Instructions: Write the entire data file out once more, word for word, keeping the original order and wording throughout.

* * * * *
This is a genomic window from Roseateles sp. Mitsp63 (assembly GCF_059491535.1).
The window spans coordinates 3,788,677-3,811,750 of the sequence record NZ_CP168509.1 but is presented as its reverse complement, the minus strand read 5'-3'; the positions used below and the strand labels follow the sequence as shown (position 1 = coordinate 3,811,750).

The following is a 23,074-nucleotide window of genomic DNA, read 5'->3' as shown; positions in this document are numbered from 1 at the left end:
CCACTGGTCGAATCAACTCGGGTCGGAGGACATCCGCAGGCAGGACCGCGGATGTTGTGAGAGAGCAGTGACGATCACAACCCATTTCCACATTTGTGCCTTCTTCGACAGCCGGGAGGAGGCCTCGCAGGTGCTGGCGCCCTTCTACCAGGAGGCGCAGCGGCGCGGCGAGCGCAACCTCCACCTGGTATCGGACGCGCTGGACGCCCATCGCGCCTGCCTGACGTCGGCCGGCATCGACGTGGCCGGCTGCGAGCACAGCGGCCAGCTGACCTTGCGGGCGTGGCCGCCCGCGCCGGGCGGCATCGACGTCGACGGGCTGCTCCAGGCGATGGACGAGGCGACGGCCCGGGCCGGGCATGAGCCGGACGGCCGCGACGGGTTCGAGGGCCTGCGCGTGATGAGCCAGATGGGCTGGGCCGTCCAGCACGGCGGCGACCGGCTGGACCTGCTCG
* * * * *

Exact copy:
This is a genomic window from Roseateles sp. Mitsp63 (assembly GCF_059491535.1).
The window spans coordinates 3,788,677-3,811,750 of the sequence record NZ_CP168509.1 but is presented as its reverse complement, the minus strand read 5'-3'; the positions used below and the strand labels follow the sequence as shown (position 1 = coordinate 3,811,750).

The following is a 23,074-nucleotide window of genomic DNA, read 5'->3' as shown; positions in this document are numbered from 1 at the left end:
CCACTGGTCGAATCAACTCGGGTCGGAGGACATCCGCAGGCAGGACCGCGGATGTTGTGAGAGAGCAGTGACGATCACAACCCATTTCCACATTTGTGCCTTCTTCGACAGCCGGGAGGAGGCCTCGCAGGTGCTGGCGCCCTTCTACCAGGAGGCGCAGCGGCGCGGCGAGCGCAACCTCCACCTGGTATCGGACGCGCTGGACGCCCATCGCGCCTGCCTGACGTCGGCCGGCATCGACGTGGCCGGCTGCGAGCACAGCGGCCAGCTGACCTTGCGGGCGTGGCCGCCCGCGCCGGGCGGCATCGACGTCGACGGGCTGCTCCAGGCGATGGACGAGGCGACGGCCCGGGCCGGGCATGAGCCGGACGGCCGCGACGGGTTCGAGGGCCTGCGCGTGATGAGCCAGATGGGCTGGGCCGTCCAGCACGGCGGCGACCGGCTGGACCTGCTCG